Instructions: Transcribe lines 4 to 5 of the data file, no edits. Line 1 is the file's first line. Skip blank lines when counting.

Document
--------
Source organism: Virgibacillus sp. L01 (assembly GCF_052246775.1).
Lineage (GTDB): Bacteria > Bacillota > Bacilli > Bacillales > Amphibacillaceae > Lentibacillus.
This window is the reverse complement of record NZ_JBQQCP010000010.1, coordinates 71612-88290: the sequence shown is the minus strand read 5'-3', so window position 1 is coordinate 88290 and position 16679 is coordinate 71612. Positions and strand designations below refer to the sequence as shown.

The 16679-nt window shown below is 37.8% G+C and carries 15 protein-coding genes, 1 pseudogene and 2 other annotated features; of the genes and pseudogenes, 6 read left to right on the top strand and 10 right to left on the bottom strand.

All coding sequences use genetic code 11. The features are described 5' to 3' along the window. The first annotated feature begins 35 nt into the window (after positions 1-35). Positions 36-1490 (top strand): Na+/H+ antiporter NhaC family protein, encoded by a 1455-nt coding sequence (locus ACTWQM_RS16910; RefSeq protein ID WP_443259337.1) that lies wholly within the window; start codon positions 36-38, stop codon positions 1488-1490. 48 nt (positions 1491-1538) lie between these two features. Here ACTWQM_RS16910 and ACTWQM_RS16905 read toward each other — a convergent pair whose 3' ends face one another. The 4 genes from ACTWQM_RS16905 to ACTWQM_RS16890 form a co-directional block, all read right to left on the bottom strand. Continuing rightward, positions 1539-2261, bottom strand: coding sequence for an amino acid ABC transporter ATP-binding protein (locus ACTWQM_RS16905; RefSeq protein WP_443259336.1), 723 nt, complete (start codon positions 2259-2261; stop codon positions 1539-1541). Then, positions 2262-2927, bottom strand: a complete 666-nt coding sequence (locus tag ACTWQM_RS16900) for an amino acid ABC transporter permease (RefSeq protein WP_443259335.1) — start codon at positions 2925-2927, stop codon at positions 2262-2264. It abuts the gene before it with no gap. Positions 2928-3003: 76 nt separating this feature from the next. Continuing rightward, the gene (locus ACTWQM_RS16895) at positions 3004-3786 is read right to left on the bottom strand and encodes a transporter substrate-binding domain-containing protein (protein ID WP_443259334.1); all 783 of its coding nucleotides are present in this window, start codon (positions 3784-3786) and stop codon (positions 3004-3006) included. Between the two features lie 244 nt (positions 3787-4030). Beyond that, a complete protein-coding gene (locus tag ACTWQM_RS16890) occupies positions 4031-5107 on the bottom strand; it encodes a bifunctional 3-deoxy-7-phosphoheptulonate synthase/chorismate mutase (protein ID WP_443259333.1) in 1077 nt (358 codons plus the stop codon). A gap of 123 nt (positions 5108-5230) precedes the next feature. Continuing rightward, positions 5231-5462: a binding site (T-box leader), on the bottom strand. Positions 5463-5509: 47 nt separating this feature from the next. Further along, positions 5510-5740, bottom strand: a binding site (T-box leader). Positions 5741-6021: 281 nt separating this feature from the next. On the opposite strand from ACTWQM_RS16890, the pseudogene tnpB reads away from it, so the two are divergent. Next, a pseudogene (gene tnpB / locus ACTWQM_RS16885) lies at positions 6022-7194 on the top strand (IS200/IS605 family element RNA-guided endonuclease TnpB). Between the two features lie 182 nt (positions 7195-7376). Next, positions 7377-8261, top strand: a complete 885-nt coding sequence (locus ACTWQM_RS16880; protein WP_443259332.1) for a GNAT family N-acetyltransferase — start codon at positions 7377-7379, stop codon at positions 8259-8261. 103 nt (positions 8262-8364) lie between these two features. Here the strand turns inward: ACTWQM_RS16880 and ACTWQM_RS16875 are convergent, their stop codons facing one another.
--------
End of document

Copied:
The 16679-nt window shown below is 37.8% G+C and carries 15 protein-coding genes, 1 pseudogene and 2 other annotated features; of the genes and pseudogenes, 6 read left to right on the top strand and 10 right to left on the bottom strand.

All coding sequences use genetic code 11. The features are described 5' to 3' along the window. The first annotated feature begins 35 nt into the window (after positions 1-35). Positions 36-1490 (top strand): Na+/H+ antiporter NhaC family protein, encoded by a 1455-nt coding sequence (locus ACTWQM_RS16910; RefSeq protein ID WP_443259337.1) that lies wholly within the window; start codon positions 36-38, stop codon positions 1488-1490. 48 nt (positions 1491-1538) lie between these two features. Here ACTWQM_RS16910 and ACTWQM_RS16905 read toward each other — a convergent pair whose 3' ends face one another. The 4 genes from ACTWQM_RS16905 to ACTWQM_RS16890 form a co-directional block, all read right to left on the bottom strand. Continuing rightward, positions 1539-2261, bottom strand: coding sequence for an amino acid ABC transporter ATP-binding protein (locus ACTWQM_RS16905; RefSeq protein WP_443259336.1), 723 nt, complete (start codon positions 2259-2261; stop codon positions 1539-1541). Then, positions 2262-2927, bottom strand: a complete 666-nt coding sequence (locus tag ACTWQM_RS16900) for an amino acid ABC transporter permease (RefSeq protein WP_443259335.1) — start codon at positions 2925-2927, stop codon at positions 2262-2264. It abuts the gene before it with no gap. Positions 2928-3003: 76 nt separating this feature from the next. Continuing rightward, the gene (locus ACTWQM_RS16895) at positions 3004-3786 is read right to left on the bottom strand and encodes a transporter substrate-binding domain-containing protein (protein ID WP_443259334.1); all 783 of its coding nucleotides are present in this window, start codon (positions 3784-3786) and stop codon (positions 3004-3006) included. Between the two features lie 244 nt (positions 3787-4030). Beyond that, a complete protein-coding gene (locus tag ACTWQM_RS16890) occupies positions 4031-5107 on the bottom strand; it encodes a bifunctional 3-deoxy-7-phosphoheptulonate synthase/chorismate mutase (protein ID WP_443259333.1) in 1077 nt (358 codons plus the stop codon). A gap of 123 nt (positions 5108-5230) precedes the next feature. Continuing rightward, positions 5231-5462: a binding site (T-box leader), on the bottom strand. Positions 5463-5509: 47 nt separating this feature from the next. Further along, positions 5510-5740, bottom strand: a binding site (T-box leader). Positions 5741-6021: 281 nt separating this feature from the next. On the opposite strand from ACTWQM_RS16890, the pseudogene tnpB reads away from it, so the two are divergent. Next, a pseudogene (gene tnpB / locus ACTWQM_RS16885) lies at positions 6022-7194 on the top strand (IS200/IS605 family element RNA-guided endonuclease TnpB). Between the two features lie 182 nt (positions 7195-7376). Next, positions 7377-8261, top strand: a complete 885-nt coding sequence (locus ACTWQM_RS16880; protein WP_443259332.1) for a GNAT family N-acetyltransferase — start codon at positions 7377-7379, stop codon at positions 8259-8261. 103 nt (positions 8262-8364) lie between these two features. Here the strand turns inward: ACTWQM_RS16880 and ACTWQM_RS16875 are convergent, their stop codons facing one another.